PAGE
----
Those aged 30 and younger may never have experienced a truly dark night sky. And if no action is taken, they never will.
Every year, the remaining dark patches on this planet shrink as both the amount of artificial light used and the area it covers grow by about 2% per year. And satellite “megaconstellations” add to terrestrial light pollution in even the darkest skies.
The changes go largely unnoticed because it’s difficult to perceive what we’re losing so gradually yet persistently.
Adapted from John Barentine Ph.D.
Dark Sky Consulting, LLC
To confront problems effectively, we must understand them. And to tackle the problem of light pollution around the world, we must become familiar with the knowns and the unknowns of the subject.
In support of that goal, last month the International Dark-Sky Association (IDA) released the “Artificial Light at Night: State of the Science 2022” report. It is a high-level overview of the best of our scientific understanding of how artificial light at night affects the nighttime environment. It finds the world transformed by electric light in less than 150 years since its introduction. This document condenses the current scientific consensus on how artificial light affects seven key topics:
The Night Sky
Light emitted into the night sky makes it difficult to see the stars. On the ground, artificial light at night (ALAN) makes the nighttime environment brighter. Weather changes like clouds and snow on the ground can make this impact worse. New and inexpensive light sources like white light-emitting diodes (LEDs) have a growing impact on both the night sky and outdoor spaces at night.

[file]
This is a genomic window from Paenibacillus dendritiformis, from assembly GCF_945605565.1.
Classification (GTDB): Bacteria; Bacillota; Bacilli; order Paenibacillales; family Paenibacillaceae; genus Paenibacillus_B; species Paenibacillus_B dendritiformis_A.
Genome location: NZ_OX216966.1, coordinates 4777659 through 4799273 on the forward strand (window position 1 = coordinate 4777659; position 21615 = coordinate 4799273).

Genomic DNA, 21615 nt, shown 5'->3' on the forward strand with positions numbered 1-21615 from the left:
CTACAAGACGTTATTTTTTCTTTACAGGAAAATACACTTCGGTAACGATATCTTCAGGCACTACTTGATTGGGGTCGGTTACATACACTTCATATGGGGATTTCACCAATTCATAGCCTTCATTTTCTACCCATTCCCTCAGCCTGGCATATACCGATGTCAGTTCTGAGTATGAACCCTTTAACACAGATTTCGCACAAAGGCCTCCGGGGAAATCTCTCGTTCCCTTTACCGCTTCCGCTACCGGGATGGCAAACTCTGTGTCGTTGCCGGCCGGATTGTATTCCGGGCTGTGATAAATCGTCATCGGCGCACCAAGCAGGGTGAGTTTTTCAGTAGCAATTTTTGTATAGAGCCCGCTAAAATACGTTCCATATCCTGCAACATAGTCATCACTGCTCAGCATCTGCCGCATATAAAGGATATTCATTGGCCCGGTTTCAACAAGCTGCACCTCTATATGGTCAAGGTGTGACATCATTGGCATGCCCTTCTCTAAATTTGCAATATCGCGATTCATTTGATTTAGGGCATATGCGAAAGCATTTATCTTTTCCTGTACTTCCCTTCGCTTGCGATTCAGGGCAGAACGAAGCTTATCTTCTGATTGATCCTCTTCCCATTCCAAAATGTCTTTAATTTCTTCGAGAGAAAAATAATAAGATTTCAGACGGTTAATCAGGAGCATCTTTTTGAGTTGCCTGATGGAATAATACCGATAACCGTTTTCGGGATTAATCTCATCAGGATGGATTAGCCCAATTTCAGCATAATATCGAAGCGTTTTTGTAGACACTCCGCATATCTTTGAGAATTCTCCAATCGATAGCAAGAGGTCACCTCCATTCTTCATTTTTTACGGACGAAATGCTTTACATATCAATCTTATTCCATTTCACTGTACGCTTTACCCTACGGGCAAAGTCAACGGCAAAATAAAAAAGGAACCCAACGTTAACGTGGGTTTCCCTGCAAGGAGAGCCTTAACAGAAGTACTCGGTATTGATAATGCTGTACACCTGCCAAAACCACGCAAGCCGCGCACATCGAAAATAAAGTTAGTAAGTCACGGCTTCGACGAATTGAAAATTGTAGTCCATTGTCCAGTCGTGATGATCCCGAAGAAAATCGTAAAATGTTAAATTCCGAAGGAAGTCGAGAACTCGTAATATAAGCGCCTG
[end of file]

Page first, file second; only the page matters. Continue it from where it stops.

Wildlife and Ecology
ALAN exposure impacts almost every species studied by scientists. It interferes with their biology and changes how they interact with the environment. This harms ecosystems and can make plants and animals less resilient in the face of environmental change.
Scientific evidence establishes a link between ALAN exposure and adverse human health consequences. These include disruptions in chemical signaling in the body, certain kinds of changes at the genetic level, and shifts in sleep/wake cycles set by natural light sources. These effects may contribute to the incidence of certain chronic diseases in some people. These conclusions are largely drawn from controlled studies of exposures to indoor lighting, suggesting caution in interpreting the influence of outdoor lighting on health.
The belief that outdoor lighting improves traffic safety and discourages or prevents crime is common. It may explain in part the rapid growth in the use of outdoor light at night in recent years and decades. There are cases where the careful application of outdoor lighting may improve nighttime safety, but there is no general benefit supported by scientific evidence.
Energy Use and Climate Change
Wasted outdoor light at night is wasted energy. The world remains highly dependent on fossil fuels to generate electricity. Since light pollution represents a waste of energy, it also contributes directly to climate change.
We know very little about how ALAN affects people in social contexts. Light at night may be used in ways that affect neighborhoods according to the race of the people who live in them. That may make light at night use a matter of social and environmental justice.
Earth Orbiting Sources of Light Pollution
The number of artificial satellites surrounding the Earth is increasing rapidly. Satellites reflect sunlight to the ground and change the appearance of the night sky. Because they raise night sky brightness, they are a new kind of light pollution threat.
Scientific interest in light pollution is surging, and the number of scientific papers on the subject published each year is now three times higher than it was a decade ago. Researchers make new discoveries and collect data supporting earlier conclusions. The landscape of light pollution research changes often. As such, we consider this report as a “living document” that will be updated in the future to account for further developments in the various fields of artificial light at night research.
For a closer look at how and why IDA created this report, click here to watch the March 2022 Advocates Meeting presented by Dr. John Barentine.